130. Dutch Island, Narragansett Bay, Rhode Island.—Repairs of a general nature are required at this station, wbich it is estimated will cost $1,500. These will be made as soon as practicable.

Castle Hill fog.signal, entrance to Newport Harbor, Rhode Island. An appropriation of $10,000 was made by act approved March 3, 1873, for the erection of a fog-sigual at this place. An examination of the site was made by direction of the board, but the purchase has not been consummated, as the owners of the property where it is proposed to erect the signal have, within the past year, erected spacious mansions for summer residences, and are opposed to the erection of a signal on their laud, which must, of necessity, be at their very doors, and in their opinion would depreciate the value of their property. It seems quite probable that no proper site can be procured in this locality, except by condemnation, under the laws of the State of Rhode Island, and even in this case the valuation of the land would undoubtedly be far beyond the sum appropriated for the fog signal, and thus the object of the appropriation would be defeated. No other site in the vicinity can be occupied to the same advantage, otherwise the board would ask that the act making the appropriation for this work be moditied so as to allow the selection of a different site. There are no positions on either side of Castle Hill, seaward or landward, suitable for such a fog signal, and a selection could only be made of positions on the opposite shore, which would not answer the purpose. A fog-signal is very much needed at this point, but it is not probable that a site can be secured for any reasonable sum.

132. Muscle-Beil Shoals, Varragansett Bay, Rhode Island. - This station was seriously damaged by the ice during the past winter, and the rebuilding of the beacon becomes a necessity. The stone pier was moved some four feet by the force of the ice. The light and tog signal have been continued since the damage, but require frequent atljustment to keep the apparatus in running order. The cost of rebuilding the beacon and protecting its base with rip-rap is $6,000, for which an appropriation is recommended.

136. Conimicut entrance to Providence River, Rhode Island.— Early in March last a heavy tield of floating ice moving down the Providence River, struck the pier and completely demolished the keeper's dwelling. There were present at the time the keeper and his son, both of whom narrowly escaped with their lives. The keeper lost all his furniture, valued at about $319. It is recommended that an appropriation be made to re-imburse him to this amount. The destruction of the keeper's dwelling on the pier necessitated the re-occupation of the old house at Nayat Point and the employment of an assistant keeper to insure a proper attendance to the light which is on the opposite side of the chan. nel. The Nayat dwelling was enlarged and cousiderable repairs made to give accommodation to tliekeepers. The Conimicit light-station was originally a day-beacon, but was changed so that a light might be shown and a fog bell sounded. The tower resisted the shock of the ice, but much of the protection-stone at its base was carried away. The pier not having sutlicient superincumbent weight, was entirely destroyed. Temporary repairs to the station were madle, and stone for protecting the base of the tower is now being placed, but the rebuilding of the pier of greater dimensions and greater stability is necessary. A proper pier and stone-lwelling thereupon it is estimated will cost $30,000, which amount it is respectfully recommended shall be appropriated for that purpose.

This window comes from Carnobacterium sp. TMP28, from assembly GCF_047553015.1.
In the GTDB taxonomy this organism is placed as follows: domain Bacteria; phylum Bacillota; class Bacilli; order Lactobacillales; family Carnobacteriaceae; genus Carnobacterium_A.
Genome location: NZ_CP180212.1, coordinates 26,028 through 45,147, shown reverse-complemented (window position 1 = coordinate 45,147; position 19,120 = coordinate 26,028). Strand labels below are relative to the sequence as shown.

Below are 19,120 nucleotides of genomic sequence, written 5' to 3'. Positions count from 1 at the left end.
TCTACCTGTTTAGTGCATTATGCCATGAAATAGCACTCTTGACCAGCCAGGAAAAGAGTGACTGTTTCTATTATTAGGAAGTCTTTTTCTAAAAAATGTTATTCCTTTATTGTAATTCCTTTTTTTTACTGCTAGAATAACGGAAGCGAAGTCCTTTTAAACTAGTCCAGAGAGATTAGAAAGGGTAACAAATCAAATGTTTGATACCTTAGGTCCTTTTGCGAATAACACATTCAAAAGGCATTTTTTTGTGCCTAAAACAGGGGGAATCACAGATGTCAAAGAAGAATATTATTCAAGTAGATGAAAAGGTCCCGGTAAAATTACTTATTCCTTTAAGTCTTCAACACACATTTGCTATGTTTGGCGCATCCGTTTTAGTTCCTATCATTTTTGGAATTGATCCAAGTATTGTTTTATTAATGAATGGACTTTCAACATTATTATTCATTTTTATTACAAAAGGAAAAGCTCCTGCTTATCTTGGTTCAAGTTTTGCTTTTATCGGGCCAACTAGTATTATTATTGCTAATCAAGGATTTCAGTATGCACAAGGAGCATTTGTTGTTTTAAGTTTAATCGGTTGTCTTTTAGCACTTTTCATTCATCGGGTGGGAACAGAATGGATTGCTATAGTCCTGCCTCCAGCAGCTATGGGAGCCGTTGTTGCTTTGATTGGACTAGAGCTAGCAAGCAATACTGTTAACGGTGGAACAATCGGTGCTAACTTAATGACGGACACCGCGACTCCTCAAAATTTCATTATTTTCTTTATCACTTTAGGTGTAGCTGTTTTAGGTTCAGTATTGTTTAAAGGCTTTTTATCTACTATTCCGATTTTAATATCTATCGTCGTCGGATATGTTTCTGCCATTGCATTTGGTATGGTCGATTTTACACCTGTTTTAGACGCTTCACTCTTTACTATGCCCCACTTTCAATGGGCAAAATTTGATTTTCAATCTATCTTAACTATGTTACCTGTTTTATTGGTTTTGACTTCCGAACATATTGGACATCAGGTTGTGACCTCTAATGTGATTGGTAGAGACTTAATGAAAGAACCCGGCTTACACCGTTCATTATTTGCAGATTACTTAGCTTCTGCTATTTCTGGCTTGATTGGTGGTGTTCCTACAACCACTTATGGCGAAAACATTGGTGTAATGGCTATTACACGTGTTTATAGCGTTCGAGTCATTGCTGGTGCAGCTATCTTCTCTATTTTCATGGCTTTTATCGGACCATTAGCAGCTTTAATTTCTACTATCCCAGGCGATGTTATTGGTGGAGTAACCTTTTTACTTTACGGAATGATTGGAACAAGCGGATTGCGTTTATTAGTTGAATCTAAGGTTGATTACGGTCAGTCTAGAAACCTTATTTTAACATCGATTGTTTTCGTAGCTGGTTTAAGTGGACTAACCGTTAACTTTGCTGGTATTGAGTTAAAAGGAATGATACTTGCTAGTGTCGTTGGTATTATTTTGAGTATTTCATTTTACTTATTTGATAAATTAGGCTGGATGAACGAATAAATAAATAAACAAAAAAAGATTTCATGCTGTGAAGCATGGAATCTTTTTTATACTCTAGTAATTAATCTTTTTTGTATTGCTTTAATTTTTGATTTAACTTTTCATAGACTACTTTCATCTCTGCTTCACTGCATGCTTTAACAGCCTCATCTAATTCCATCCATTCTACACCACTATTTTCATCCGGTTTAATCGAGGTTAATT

137. Bullock's Point, Proridence River, Rhode Island.-This station, originally built as a day-beacon, is about to be rebuilt on a larger scale, under an appropriation approved June 23, 1874. Plans and specitications have been approved and contracts entered into for enlarging the pier, and for the materials for the new dwelling house, &c., and the work of getting out stone is already commenced.

140. Fuller's Rock, and